- VAN HALEN Why Can’t This Be Love? (Warner Bros.)
- Week Ending 17th May 1986
- 1 Week At #1
Just when my chart was getting a bit too Record Mirror-esque, we’re back to some beefy US rock. Albeit with some synthesizers prominently featured.
When lead singer David Lee Roth quit the band in 1985, on the back of the band’s most successful album 1984 and mega hit single Jump, few could have guessed Van Halen would not only regroup but come back with another massive-selling record. But regroup they did, with ex-Montrose vocalist and solo artist in his own right, Sammy Hagar.
More of a team man than the extravagant showman Roth, who tended to overshadow everything else, Hagar’s presence put the music to the forefront and added some heft to the material. In the case of their first single Why Can’t This Be Love?, the material was very much top-drawer stuff.
A pulsing keyboard throb explodes into a burbling synth riff not a million miles from Bon Jovi’s Livin’ On A Prayer (released around six months later), and Why Can’t This Be Love? was another superb example of US Rock’s commercial face in the mid 1980s. It shares the same vibrant, accomplished vibe as Mr. Mister’s Kyrie, which was of course a #1 on my charts just a few weeks before.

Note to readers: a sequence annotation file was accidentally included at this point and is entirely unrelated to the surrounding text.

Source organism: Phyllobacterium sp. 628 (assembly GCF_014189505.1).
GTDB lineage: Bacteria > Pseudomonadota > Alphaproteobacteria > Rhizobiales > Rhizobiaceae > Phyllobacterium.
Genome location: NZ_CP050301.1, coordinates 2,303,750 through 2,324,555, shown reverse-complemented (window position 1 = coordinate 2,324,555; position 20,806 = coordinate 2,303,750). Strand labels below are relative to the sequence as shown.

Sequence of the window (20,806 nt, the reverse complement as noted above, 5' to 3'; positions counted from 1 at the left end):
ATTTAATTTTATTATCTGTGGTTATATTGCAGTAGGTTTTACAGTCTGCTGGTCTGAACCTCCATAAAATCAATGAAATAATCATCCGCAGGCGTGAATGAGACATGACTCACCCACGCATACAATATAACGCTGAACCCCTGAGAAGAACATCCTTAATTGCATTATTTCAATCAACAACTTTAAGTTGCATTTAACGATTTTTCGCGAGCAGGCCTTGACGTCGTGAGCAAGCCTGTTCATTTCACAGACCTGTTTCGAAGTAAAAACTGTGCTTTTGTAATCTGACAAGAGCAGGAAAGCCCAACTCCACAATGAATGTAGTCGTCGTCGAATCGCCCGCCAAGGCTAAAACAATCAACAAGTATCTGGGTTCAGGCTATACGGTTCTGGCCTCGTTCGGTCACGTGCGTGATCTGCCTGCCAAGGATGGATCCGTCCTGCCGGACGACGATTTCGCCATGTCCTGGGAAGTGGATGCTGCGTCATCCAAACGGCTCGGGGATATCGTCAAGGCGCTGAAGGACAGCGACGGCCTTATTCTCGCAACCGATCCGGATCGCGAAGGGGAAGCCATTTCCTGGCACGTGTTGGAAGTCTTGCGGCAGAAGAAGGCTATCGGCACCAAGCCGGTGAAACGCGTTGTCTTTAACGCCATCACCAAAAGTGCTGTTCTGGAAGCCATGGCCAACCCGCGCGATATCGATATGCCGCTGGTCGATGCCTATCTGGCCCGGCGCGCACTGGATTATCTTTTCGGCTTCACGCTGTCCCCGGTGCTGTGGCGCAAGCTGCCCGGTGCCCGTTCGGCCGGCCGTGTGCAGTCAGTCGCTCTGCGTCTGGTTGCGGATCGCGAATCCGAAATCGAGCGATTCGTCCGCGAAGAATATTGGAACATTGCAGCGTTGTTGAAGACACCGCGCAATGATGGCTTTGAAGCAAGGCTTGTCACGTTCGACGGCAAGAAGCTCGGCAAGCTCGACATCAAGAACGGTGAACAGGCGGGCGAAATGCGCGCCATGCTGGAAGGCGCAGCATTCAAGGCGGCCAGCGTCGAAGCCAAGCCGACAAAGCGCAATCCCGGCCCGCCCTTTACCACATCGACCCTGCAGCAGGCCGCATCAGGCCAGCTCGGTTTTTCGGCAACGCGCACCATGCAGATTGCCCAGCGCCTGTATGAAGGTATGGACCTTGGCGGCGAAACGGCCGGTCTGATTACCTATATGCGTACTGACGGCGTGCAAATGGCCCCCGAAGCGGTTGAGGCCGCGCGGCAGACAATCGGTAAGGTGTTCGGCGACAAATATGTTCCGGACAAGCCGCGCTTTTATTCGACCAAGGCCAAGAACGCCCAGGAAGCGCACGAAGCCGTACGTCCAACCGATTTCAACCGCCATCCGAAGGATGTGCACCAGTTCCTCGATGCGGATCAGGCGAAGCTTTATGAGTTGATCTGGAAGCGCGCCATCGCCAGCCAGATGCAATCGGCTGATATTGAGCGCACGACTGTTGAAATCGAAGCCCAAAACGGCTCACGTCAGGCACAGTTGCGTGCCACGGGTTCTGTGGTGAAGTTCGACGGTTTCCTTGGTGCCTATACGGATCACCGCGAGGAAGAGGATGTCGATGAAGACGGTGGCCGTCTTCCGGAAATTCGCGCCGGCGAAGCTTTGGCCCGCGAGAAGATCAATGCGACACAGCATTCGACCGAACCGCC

It was a style which definitely appealed to me at that time. One common theme with most of my personal #1s during this period is a sonic oomph; it can be heard in everything from Kyrie to The Honeythief, to Stripped and even The Art Of Noise’s Peter Gunn Theme.
Often when a slice of American Rock took my fancy to such a degree, I’d be tempted to buy the parent album rather than just the single (see: Foreigner, Mr. Mister, Tom Petty). So it proved with Van Halen’s 5150 opus, a bit of a punt in the dark when – Jump aside – I’d not been especially interested in the band’s output, but one that proved worthwhile.
On the few brighter days (literally and metaphorically) that occurred during the late Spring and early summer of 1986, my cassette of 5150 would usually be the soundtrack.